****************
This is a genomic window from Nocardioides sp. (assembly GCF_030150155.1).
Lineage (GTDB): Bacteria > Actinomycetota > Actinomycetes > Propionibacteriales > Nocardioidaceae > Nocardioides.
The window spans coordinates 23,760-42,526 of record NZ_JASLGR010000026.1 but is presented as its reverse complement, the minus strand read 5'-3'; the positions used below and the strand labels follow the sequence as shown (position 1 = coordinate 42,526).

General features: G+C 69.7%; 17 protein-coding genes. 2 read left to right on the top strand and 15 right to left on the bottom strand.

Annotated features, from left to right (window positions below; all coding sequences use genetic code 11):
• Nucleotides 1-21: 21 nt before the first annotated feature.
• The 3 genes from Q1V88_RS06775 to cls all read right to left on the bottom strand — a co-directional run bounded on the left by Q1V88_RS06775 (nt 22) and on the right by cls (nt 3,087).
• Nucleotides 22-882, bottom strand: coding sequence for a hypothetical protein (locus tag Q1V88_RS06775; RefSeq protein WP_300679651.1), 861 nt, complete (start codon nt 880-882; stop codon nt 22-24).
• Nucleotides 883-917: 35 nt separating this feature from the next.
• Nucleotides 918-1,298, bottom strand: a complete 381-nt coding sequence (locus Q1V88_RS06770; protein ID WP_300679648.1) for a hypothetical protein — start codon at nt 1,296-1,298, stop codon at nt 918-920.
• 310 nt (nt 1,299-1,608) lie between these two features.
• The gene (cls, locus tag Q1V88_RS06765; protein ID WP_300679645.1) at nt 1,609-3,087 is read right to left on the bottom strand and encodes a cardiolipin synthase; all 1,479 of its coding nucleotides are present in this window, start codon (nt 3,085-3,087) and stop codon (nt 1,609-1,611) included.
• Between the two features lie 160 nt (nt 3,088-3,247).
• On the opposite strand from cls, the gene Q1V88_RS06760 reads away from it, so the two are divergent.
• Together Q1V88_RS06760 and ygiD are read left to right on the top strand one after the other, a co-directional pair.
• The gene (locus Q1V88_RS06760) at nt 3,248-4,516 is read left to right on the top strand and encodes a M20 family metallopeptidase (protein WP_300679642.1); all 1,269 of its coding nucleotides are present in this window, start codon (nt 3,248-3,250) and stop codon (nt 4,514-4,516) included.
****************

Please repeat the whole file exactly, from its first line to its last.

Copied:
This is a genomic window from Nocardioides sp. (assembly GCF_030150155.1).
Lineage (GTDB): Bacteria > Actinomycetota > Actinomycetes > Propionibacteriales > Nocardioidaceae > Nocardioides.
The window spans coordinates 23,760-42,526 of record NZ_JASLGR010000026.1 but is presented as its reverse complement, the minus strand read 5'-3'; the positions used below and the strand labels follow the sequence as shown (position 1 = coordinate 42,526).

General features: G+C 69.7%; 17 protein-coding genes. 2 read left to right on the top strand and 15 right to left on the bottom strand.

Annotated features, from left to right (window positions below; all coding sequences use genetic code 11):
• Nucleotides 1-21: 21 nt before the first annotated feature.
• The 3 genes from Q1V88_RS06775 to cls all read right to left on the bottom strand — a co-directional run bounded on the left by Q1V88_RS06775 (nt 22) and on the right by cls (nt 3,087).
• Nucleotides 22-882, bottom strand: coding sequence for a hypothetical protein (locus tag Q1V88_RS06775; RefSeq protein WP_300679651.1), 861 nt, complete (start codon nt 880-882; stop codon nt 22-24).
• Nucleotides 883-917: 35 nt separating this feature from the next.
• Nucleotides 918-1,298, bottom strand: a complete 381-nt coding sequence (locus Q1V88_RS06770; protein ID WP_300679648.1) for a hypothetical protein — start codon at nt 1,296-1,298, stop codon at nt 918-920.
• 310 nt (nt 1,299-1,608) lie between these two features.
• The gene (cls, locus tag Q1V88_RS06765; protein ID WP_300679645.1) at nt 1,609-3,087 is read right to left on the bottom strand and encodes a cardiolipin synthase; all 1,479 of its coding nucleotides are present in this window, start codon (nt 3,085-3,087) and stop codon (nt 1,609-1,611) included.
• Between the two features lie 160 nt (nt 3,088-3,247).
• On the opposite strand from cls, the gene Q1V88_RS06760 reads away from it, so the two are divergent.
• Together Q1V88_RS06760 and ygiD are read left to right on the top strand one after the other, a co-directional pair.
• The gene (locus Q1V88_RS06760) at nt 3,248-4,516 is read left to right on the top strand and encodes a M20 family metallopeptidase (protein WP_300679642.1); all 1,269 of its coding nucleotides are present in this window, start codon (nt 3,248-3,250) and stop codon (nt 4,514-4,516) included.